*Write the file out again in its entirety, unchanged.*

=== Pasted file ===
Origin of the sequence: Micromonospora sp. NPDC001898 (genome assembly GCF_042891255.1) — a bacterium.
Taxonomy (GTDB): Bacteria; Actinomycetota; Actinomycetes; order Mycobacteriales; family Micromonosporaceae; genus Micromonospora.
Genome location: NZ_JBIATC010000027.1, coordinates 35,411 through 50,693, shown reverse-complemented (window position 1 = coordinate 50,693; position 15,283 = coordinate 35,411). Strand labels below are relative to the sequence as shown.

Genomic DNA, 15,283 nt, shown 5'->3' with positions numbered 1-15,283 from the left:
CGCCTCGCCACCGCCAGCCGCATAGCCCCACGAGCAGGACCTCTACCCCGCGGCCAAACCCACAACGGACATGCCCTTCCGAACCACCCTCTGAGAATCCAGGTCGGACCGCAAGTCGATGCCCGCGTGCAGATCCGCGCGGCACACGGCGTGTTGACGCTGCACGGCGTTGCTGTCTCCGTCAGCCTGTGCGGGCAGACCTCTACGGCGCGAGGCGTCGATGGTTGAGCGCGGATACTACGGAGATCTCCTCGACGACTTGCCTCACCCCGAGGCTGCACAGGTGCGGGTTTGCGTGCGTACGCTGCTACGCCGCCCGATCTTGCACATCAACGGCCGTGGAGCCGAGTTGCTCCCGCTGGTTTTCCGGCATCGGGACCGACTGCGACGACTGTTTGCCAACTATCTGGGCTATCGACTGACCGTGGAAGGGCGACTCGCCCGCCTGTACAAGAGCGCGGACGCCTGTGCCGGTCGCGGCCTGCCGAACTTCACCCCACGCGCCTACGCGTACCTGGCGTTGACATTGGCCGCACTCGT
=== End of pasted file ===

Origin of the sequence: Micromonospora sp. NPDC001898 (genome assembly GCF_042891255.1) — a bacterium.
Taxonomy (GTDB): Bacteria; Actinomycetota; Actinomycetes; order Mycobacteriales; family Micromonosporaceae; genus Micromonospora.
Genome location: NZ_JBIATC010000027.1, coordinates 35,411 through 50,693, shown reverse-complemented (window position 1 = coordinate 50,693; position 15,283 = coordinate 35,411). Strand labels below are relative to the sequence as shown.

Genomic DNA, 15,283 nt, shown 5'->3' with positions numbered 1-15,283 from the left:
CGCCTCGCCACCGCCAGCCGCATAGCCCCACGAGCAGGACCTCTACCCCGCGGCCAAACCCACAACGGACATGCCCTTCCGAACCACCCTCTGAGAATCCAGGTCGGACCGCAAGTCGATGCCCGCGTGCAGATCCGCGCGGCACACGGCGTGTTGACGCTGCACGGCGTTGCTGTCTCCGTCAGCCTGTGCGGGCAGACCTCTACGGCGCGAGGCGTCGATGGTTGAGCGCGGATACTACGGAGATCTCCTCGACGACTTGCCTCACCCCGAGGCTGCACAGGTGCGGGTTTGCGTGCGTACGCTGCTACGCCGCCCGATCTTGCACATCAACGGCCGTGGAGCCGAGTTGCTCCCGCTGGTTTTCCGGCATCGGGACCGACTGCGACGACTGTTTGCCAACTATCTGGGCTATCGACTGACCGTGGAAGGGCGACTCGCCCGCCTGTACAAGAGCGCGGACGCCTGTGCCGGTCGCGGCCTGCCGAACTTCACCCCACGCGCCTACGCGTACCTGGCGTTGACATTGGCCGCACTCGT